An early dazzler resembles a triangular slice of pizza: The “crust” is made from powdered egg whites and clarified tomato liquid whipped into a savory meringue, crowned with dollops of mozzarella mousse and basil leaves (and, if you opt for the $75-$110 up-charge, shaved truffles). The brain recognizes the familiar form and the tomato-cheese-basil trinity, but the textures disarmingly toy with our preconceptions.
Perhaps Somni’s style might best be described as Notional Cuisine. It blurs the line between whimsy and academia, between applied theory and cheeky cleverness. Zabala doesn’t much like labels applied to his cooking. Chefs from the school of molecular gastronomy tend to feel this way. He’s a native of Barcelona and an alum of Ferran Adrià’s now-closed El Bulli. Many of Zabala’s creations build upon, or comment on, Adrià’s repertoire and classics from culinary lexicons around the world. His great, timely gift is in creating cerebral menus that also happen to deeply satisfy appetites and emotions.
Sometimes obvious indulgences arrive. A small ceramic vessel, concave at the top, holds a layer of tuna tartare with smoked bone marrow and a stratum of caviar. A cook pours over a vinegary liquid described as “chicken escabeche” that at once enriches and brightens the many dense flavors. Shiso leaf battered in greaseless tempura models sterling technique; borage leaves arrayed over top shroud a lush mound of dry-aged beef tartare.
Some moments are strictly playful. Mid-meal the “strawberry Negroni” appears, a Trojan horse of a berry forged from cocoa butter and hiding Aperol, strawberry purée and vermouth. Chomp; gush.
A cheese course comes with a cracker whose shape alerts us to the animal from which the milk came. I break a cow in half, and then look over my shoulder to see if San Miguel’s colorful beasts have their eyes on me.
Zabala reaches the purest happiness zones with savory dishes that reinterpret sweet pastries. Panellets, almond marzipan treats from Catalonia often crusted with pine nuts, receive the trompe l’oeil treatment and arrive as spheres of Manchego rolled in puffed rice. Sheets of crisped chicken skin slicked with bacon cream imitate the crackle of mille-feuille. He takes ensaïmada, Mallorcan sugar-dusted puffs of lard-enriched pastry, as inspiration and renders them in brioche filled with caramelized onions, matsutake mushrooms and a gloss of the signature lard. These all engender contentment, and they ensure you leave full.
I love when Zabala gets his hands on Santa Barbara spot prawns; he serves them unadorned and cooked to a precise snap. It’s a reprieve from the pyrotechnics, and it puts the wizardry that comes before and after into sharp relief.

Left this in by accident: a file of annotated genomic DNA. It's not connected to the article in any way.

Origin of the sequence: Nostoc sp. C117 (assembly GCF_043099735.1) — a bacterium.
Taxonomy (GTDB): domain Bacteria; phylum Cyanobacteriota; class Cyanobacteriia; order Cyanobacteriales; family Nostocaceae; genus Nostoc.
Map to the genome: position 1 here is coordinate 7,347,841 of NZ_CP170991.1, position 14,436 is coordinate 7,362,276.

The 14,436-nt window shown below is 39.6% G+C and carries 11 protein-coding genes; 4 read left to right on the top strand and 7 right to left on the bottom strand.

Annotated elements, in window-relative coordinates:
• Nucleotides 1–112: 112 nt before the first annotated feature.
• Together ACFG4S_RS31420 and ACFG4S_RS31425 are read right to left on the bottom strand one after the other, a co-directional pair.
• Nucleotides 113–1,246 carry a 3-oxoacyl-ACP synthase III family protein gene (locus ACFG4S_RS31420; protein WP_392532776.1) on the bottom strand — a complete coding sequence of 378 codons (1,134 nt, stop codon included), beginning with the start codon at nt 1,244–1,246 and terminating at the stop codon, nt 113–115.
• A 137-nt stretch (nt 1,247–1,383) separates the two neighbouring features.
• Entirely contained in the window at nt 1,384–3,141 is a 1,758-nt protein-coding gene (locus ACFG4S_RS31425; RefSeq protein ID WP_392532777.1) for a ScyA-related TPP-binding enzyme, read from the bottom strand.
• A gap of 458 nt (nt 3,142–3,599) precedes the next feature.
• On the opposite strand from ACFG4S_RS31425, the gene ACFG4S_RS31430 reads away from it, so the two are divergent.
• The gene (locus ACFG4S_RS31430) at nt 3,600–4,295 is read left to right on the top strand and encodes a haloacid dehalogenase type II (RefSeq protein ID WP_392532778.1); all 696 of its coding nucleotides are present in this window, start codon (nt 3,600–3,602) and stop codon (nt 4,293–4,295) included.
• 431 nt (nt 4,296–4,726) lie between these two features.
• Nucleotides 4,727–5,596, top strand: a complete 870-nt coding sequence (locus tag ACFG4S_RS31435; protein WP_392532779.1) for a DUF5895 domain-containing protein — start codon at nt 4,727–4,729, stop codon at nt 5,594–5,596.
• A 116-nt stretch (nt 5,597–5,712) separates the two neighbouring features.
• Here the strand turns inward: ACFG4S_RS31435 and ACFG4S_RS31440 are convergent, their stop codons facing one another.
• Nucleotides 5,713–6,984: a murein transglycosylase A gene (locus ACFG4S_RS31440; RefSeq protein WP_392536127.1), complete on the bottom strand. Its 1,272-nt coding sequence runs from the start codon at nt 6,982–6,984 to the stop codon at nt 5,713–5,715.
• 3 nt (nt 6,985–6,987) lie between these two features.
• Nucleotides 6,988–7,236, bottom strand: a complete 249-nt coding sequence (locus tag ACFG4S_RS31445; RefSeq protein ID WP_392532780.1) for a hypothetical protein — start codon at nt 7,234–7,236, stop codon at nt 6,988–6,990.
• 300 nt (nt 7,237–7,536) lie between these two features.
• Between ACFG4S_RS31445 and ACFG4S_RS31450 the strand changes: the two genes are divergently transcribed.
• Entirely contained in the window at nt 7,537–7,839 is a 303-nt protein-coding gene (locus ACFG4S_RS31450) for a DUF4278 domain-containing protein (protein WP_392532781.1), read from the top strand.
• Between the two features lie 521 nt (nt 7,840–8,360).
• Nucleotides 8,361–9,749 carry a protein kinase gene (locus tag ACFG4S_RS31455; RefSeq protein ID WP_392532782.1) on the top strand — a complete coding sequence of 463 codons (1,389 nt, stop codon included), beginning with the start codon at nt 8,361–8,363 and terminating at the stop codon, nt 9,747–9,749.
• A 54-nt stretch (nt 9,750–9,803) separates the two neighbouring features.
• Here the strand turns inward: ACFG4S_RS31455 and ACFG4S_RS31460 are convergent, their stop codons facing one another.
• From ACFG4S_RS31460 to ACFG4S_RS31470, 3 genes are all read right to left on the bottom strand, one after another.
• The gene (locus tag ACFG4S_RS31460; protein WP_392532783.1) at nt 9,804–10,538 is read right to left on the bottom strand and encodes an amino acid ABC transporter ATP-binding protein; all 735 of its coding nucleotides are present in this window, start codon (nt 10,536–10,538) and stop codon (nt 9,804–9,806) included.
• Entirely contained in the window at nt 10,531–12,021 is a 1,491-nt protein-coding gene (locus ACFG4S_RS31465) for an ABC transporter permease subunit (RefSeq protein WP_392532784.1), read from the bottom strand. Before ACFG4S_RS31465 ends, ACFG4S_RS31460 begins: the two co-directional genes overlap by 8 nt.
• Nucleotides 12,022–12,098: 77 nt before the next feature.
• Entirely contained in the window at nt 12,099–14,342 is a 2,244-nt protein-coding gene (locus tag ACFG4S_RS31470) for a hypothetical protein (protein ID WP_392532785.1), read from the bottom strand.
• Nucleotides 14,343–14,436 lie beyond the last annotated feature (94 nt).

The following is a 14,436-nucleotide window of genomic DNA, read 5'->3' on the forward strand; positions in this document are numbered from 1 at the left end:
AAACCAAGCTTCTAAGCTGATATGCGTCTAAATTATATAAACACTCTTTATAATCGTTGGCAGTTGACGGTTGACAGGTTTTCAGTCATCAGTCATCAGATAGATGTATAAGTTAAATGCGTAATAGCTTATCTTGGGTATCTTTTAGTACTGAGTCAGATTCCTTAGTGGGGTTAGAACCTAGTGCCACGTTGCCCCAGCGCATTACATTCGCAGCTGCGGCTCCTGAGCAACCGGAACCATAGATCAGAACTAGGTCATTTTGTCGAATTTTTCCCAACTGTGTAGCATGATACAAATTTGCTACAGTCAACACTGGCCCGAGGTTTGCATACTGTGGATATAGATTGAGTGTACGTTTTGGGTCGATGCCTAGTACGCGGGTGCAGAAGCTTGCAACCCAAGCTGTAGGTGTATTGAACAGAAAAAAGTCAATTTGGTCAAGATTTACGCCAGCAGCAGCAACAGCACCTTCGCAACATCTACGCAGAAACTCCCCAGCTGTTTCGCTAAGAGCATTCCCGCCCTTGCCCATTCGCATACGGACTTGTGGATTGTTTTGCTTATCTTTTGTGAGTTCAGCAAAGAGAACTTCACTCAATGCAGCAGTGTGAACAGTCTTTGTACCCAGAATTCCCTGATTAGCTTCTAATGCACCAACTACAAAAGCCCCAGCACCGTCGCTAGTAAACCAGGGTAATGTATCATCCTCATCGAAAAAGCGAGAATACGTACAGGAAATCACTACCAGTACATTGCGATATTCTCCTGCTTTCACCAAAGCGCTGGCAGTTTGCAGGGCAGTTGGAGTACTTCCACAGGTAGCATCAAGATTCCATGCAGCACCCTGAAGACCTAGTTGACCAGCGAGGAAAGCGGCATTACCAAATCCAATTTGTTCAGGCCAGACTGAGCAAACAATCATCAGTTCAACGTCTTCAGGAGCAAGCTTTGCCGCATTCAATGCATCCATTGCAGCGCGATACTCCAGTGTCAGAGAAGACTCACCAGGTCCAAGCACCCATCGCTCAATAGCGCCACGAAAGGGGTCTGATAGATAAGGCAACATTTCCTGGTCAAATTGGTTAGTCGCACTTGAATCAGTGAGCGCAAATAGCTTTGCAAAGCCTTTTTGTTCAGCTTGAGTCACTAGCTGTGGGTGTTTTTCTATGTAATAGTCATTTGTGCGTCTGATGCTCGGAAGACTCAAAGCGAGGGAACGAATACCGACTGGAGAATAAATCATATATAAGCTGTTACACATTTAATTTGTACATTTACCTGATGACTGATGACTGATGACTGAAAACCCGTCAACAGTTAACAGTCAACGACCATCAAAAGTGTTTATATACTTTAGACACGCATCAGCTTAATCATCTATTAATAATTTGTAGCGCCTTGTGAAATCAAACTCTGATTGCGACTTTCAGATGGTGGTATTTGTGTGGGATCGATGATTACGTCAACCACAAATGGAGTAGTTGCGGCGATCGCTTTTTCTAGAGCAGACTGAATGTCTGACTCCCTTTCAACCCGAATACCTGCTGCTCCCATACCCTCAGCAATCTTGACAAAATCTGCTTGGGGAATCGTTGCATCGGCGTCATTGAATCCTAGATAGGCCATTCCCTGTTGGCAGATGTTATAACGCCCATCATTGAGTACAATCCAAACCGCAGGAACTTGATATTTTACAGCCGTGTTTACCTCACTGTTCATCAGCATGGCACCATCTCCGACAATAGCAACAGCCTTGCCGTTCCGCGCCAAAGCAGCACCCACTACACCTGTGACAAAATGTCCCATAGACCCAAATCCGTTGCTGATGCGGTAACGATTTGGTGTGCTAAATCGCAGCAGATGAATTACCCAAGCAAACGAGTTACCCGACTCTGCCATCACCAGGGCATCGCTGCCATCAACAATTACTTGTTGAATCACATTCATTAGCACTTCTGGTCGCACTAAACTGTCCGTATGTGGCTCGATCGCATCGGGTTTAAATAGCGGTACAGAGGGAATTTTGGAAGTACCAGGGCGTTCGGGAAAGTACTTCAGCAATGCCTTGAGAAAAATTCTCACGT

The prawns appear as they’re available. Trophy ingredients can rotate into action — white asparagus, various shades of freshly dug truffles — but the restaurant eschews emphatic seasonality. It’s the radical genius of Somni: Andrés and Zabala defy all the usual rules about transplant fancy chefs who can succeed only by conforming to Southern California’s notions of freshness and abundance. The ingredients are impeccable, but the meal doesn’t convey a provenance that points to any place but the imagination.
Certainly, this kind of restaurant caters to the moneyed, food-obsessed elite; it stretches notions around art and craft and theater like taffy. It’s also proof that unruly creativity can thrive on every level in Los Angeles dining.
Somni has few local peers in price and bleeding-edge originality: Niki Nakayama’s n/naka, Dave Beran’s Dialogue, Brandon Go’s Hayato, Michael Cimarusti’s Providence, Jordan Kahn’s Vespertine. At each of them, one way or another, you know your place on the world’s map. At Somni, you drift out sated and unsure. It’s not until you’re past Bazaar’s Mad Hatter decor, pulled away from the hotel’s generic carport and in sight of the Beverly Center that you rouse from the waking dream, entirely sure now of exactly where you are.
Location: SLS Beverly Hills, 465 La Cienega Blvd., (310) 246-5543, exploretock.com/somni/
Prices: Dinner $280 per person. Wine pairings in three tiers: $185, $250 and $500. Non-alcoholic pairings $85.
Details: Credit cards accepted. Wine and beer. Lot and street parking. Wheelchair accessible.
Recommended dishes: Somni serves a modernist set tasting menu. Be ready for an adventure.